Hi, I'm Gretchen, newly diagnosed 65 yr old Tpe II

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Hi, I'm Gretchen, newly diagnosed 65 yr old Tpe II


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Old 09-27-2012, 19:38   #1
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Unhappy Hi, I'm Gretchen, newly diagnosed 65 yr old Tpe II

Hi folks - I spent hours last night reading a lot of the posts on this site and I am very impressed!! I also spent a lot of time on the Blood Sugar 101 site and learned a great deal I did not know before. For instance, that diabetes is genetic. I thought I had done this to myself by letting myself get overweight.
I just turned 65 last month, and finally got health insurance with Medicare (after nearly 2 years without since I lost my last job). So as part of being a new Medicare enrollee, I found a new doctor nearby and set up my "Welcome to Medicare" appointment. Note: I had visited her previously, and talked about my main concern, swollen feet and ankles during the summer, as well as some tingling and numbness in a couple of my toes. But at that time we thought I had no family history of diabetes. She told me to drink a lot more water.
During the WtoM visit, my urine was full of glucose, so a quick blood sugar test was made and it was 402!! She was shocked, saying "But you have no family history!" She immediately ordered an A1C (which came back at 12.7) and wrote prescriptions for Accu-check, testing strips, lancets and Metformin (500mg x2 daily). This was followed with a fasting cholesterol test. HDL and triglycerides are normal, LDL is high. So she now has me on Simvastatin 20 mg once a day.

Well, naturally I was pretty upset to find out I have diabetes. I questioned some relatives on my mother's side and found out an uncle of mine has diabetes, which after many years he has managed to bring under control. His mother (my grandmother) was overweight and died of a heart attack at age 59. I am guessing she probably had undiagnosed diabetes. (This was back in the 50's).

I have for years used olive oil for most of my cooking. Bake foods like fish instead of frying. Use whole grains instead of white bread, etc. Have been taking Omega 3's for many years, both fish oil and flaxseed oil. I add flax meal to most baked items. Several years ago I went on the Atkins diet for about two months, lost 15 pounds and felt great! But then I had to move, had new stressors and went off the diet. And the big problem was I really missed potatoes. It seems since then I almost craved carbs and have eaten things I never used to eat like apple fritters and doughnuts and pastries. And recently fell in love with McD's strawberry milkshakes. So I was blaming myself for the high blood sugar levels. I was fooling myself thinking since I was eating healthy some of the time that I could eat unhealthy some of the time.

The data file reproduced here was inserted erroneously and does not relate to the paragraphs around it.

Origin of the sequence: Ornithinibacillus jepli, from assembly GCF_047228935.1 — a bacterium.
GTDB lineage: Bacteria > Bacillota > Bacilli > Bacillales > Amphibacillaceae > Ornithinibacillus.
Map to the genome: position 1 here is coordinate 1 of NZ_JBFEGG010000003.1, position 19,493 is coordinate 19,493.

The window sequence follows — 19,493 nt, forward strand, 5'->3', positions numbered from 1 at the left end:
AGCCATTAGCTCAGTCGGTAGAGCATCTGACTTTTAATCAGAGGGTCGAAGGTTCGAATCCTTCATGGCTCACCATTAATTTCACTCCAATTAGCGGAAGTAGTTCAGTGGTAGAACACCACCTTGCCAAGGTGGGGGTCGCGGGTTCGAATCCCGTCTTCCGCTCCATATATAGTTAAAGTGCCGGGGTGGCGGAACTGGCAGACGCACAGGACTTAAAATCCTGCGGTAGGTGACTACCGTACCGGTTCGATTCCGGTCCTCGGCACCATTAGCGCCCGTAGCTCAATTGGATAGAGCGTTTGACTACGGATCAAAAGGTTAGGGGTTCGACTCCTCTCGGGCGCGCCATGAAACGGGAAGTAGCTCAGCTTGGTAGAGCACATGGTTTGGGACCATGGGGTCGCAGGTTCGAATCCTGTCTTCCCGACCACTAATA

My main concern right now is this -- It has been 3 weeks. I cut out all extraneous sugars, no more doughnuts etc or candy. Limiting carbs but not on a low carb diet yet. My blood sugars have dropped dramatically, and this week they are consistently below 200. But I feel like #!#!. My doctor said this is false hypoglycemia, and once my body gets used to the lower levels of blood sugar I will feel better. Mostly I am feeling somewhat dizzy or light-headed, similar to how I felt years ago when I really had hypoglycemia episodes. She wants me to reduce blood sugars gradually to give my body a chance to adjust to the lower levels. So my plan is to keep doing what I am doing, and start exercising more as I feel better. And then, hopefully in a couple of weeks, to start eating lower carb diets. I have cut down on potatoes, only had two small potatoes in the past 3 weeks. Still eat some pasta and rice, but smaller portions. One piece of toast with eggs and sausage for breakfast. Or multi-grain oatmeal with blueberries.
And just thanks for having a great community here. I understand most of you are on LCHF diet, I would prefer, I think, Low carb-healthy fat diet. I am eating a lot of avocado, nuts, and putting coconut oil on my toast. Eating a lot more fresh fruit and vegetables and salads. No more fruit juice but drinking vegetable juice with breakfast. Splenda in my coffee. Any advice?
Thanks
Gretchen
Newly diagnosed Type II
FBC: at Dx: 402 Today 173
A1C: 12.7
Weight: 190 lbs
BMI: about 30

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Old 09-27-2012, 19:47   #2
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Welcome aboard Gretchen. Your doc sounds like a keeper, she hit everything right on. You are experiencing false hypos right now. Take it slow and reduce your carb intake as your body gets used to it, you will be feeling much better for it.